KUT-AL-AMARA is unlikely to repeat itself; Indian troops will after all face only small groups of insurgents, not the massed ranks of the Turkish army. But history does point to the awful costs of the wars of `regime change' - and to ways in which great powers subcontract the sacrifices they entail.
A hundred years ago, Iraq was at the centre of great-power intrigue, fuelled then as now by oil. The Germans, with the aid of their Ottoman allies, were busy putting through a railway line from Berlin to Baghdad. Imperial Russia looked to Iraq, which was then part of the Ottoman Empire, as a potential route to gain access to a southern all-weather port. Great Britain busied itself countering its rivals, seeking to control the Persian Gulf, which overlooked the sea routes to its most prized possession, India.
Iraq was invaded by Great Britain at the outset of the First World War. The operation had limited objectives, notably securing the valuable oilfields around Basra. The idea was to keep Turkish forces away from the key port of Abadan, the terminus of the Anglo-Persian pipeline from which the Royal Navy drew its supplies. Basra was secured by the end of 1914 by a small expeditionary force, with minimal losses. Britain's war objectives in Iraq, then Mesopotamia, had been met.
Other considerations, however, soon began to shape military strategy. The British military campaign in Gallipoli, which was intended to lead to the capture of Constantinople, was heading towards a spectacular defeat. British troops had to be pulled out after they suffered murderous casualties; the ill-conceived campaign was to claim the head of, among others, Lord Winston Churchill. A propaganda coup was needed to stave off resentment at home - and the taking of Baghdad seemed to be just what was needed.
In November 1915, General Charles Townshend led 9,000 men of the 6 Indian Division by boat along the Tigris - for no roads existed then. Townshend's force was met by a well dug-in and numerically superior Turkish force 35 km short of Baghdad. The Turkish soldiers, who had months to prepare for the British advance, were eventually defeated in a brilliant military action. Townshend's victory, however, proved to be pyrrhic. He suffered 40 per cent casualties, and no longer had the men to continue his advance. The 6 Division was forced to fall back to Kut-al-Amara, a small town of 7,000 people that it had taken a month ago.
The retreat was hellish. The 6 Division was short of almost everything - boats, medical supplies and rations. The India Office and Townshend's superior, Sir John Nixon, had committed minimal resources, claiming that the soldiers would find what they needed when they took Baghdad. War in the west received priority; Indian lives were expendable. Moreover, the 6 Division had with it some 1,600 Turkish prisoners; the wounded from both sides accounted for 4,500 persons; and there were some 3,000-odd Indian personnel who were brought in for non-combatant roles. The town's 7,000 residents had to be fed, a task that was possible - though for a short while - only because many of the Indian soldiers did not eat meat. It was here that Townshend's remaining 2,000-strong troops made their last stand.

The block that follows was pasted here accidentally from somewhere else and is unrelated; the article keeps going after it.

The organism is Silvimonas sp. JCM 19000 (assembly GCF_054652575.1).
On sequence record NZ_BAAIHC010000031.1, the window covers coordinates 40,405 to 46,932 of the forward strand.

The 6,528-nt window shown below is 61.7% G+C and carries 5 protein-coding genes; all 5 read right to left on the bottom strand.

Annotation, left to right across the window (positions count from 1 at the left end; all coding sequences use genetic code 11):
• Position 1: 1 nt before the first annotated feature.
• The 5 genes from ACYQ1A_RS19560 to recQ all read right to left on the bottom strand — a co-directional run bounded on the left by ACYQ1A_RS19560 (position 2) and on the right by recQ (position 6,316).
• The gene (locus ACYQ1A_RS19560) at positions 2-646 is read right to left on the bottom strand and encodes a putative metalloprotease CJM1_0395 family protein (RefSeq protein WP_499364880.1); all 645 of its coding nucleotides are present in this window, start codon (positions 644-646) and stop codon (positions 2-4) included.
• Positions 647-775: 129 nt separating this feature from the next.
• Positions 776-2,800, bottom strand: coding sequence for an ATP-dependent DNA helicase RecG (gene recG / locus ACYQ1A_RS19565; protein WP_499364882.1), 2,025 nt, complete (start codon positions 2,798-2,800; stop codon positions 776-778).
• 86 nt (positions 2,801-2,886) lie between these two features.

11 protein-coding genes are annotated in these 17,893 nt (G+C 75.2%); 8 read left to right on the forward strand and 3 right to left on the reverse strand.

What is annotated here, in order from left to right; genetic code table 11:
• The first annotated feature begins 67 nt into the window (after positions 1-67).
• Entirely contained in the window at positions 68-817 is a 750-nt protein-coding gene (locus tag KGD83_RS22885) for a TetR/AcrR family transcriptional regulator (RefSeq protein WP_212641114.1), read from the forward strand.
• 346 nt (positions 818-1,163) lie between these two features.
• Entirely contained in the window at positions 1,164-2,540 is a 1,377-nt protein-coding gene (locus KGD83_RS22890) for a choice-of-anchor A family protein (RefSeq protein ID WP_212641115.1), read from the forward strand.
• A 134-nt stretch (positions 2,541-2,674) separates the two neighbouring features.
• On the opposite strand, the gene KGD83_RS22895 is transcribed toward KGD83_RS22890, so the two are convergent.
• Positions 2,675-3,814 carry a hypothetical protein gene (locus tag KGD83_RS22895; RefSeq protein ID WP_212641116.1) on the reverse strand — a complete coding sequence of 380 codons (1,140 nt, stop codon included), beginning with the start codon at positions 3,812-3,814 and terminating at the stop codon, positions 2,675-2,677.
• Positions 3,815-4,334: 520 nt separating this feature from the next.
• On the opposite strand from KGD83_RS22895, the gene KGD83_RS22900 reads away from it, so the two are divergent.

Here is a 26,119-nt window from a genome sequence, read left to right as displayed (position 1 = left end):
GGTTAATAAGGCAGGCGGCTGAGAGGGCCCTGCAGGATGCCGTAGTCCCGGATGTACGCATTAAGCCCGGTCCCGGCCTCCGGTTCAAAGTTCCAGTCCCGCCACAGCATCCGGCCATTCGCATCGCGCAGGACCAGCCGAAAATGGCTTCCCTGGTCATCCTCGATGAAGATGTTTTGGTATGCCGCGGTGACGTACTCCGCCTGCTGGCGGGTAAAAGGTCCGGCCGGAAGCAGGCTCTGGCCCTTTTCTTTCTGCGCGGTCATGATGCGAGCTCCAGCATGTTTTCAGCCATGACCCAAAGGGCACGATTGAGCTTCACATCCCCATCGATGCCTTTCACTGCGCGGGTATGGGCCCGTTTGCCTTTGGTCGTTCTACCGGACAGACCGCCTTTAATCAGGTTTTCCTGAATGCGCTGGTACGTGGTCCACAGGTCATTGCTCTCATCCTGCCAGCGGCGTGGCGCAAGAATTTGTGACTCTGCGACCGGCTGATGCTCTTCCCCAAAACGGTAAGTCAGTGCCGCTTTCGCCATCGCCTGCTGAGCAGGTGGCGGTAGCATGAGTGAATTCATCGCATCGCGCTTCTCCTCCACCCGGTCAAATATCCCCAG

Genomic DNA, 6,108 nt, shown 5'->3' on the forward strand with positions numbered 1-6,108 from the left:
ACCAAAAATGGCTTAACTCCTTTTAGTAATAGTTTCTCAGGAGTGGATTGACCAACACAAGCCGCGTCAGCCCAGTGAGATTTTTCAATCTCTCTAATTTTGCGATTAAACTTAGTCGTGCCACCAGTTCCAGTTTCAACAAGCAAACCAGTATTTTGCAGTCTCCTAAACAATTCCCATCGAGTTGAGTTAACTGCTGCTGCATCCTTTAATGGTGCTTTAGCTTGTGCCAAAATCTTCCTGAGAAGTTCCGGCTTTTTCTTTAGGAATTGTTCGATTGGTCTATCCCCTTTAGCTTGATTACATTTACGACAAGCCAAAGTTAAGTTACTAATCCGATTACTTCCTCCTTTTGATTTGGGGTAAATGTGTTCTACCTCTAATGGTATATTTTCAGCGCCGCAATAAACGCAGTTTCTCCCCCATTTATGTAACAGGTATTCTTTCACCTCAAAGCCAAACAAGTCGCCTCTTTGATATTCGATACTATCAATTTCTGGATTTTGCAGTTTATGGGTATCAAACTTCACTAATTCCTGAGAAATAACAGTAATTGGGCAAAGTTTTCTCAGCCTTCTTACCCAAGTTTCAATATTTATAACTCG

For a while, the besieged force lived on hope. Three attempts were made to relieve the defenders of Kut-al-Amara. They failed to succeed, and the relief forces suffered 23,000 casualties. Efforts were made to supply the remnants of the 6 Division by air, the first effort of its kind. But the Turkish forces had access to larger numbers of superior German aircraft, and were able to reduce the flow to a trickle. Efforts to resupply the division by boat were also choked. Townshend finally offered a ransom of 2 million for the safe passage of the survivors, along with a promise that the fighting men would play no further role in the war. Keen on inflicting a humiliating defeat on the British, the Turks refused.
Finally, in April 1916, with rations nearly exhausted, Townshend received permission from his superiors to surrender. He served out the rest of the war in relative comfort. For his men, the torture continued. Although the Turks had promised that the survivors would receive humane treatment, they were tortured, starved, and even raped on the forced march to Turkey. During the siege 1,750 men had died; another 2,600 British and 9,300 Indian men were taken prisoner, many of whom never saw their homes again.
At the end of the First World War, Great Britain took control of Iraq. And what of the Indian troops who died there? For a while, the Indian rupee was the official currency. If Indian troops enter Iraq again, the country might not even have that much to console itself with.
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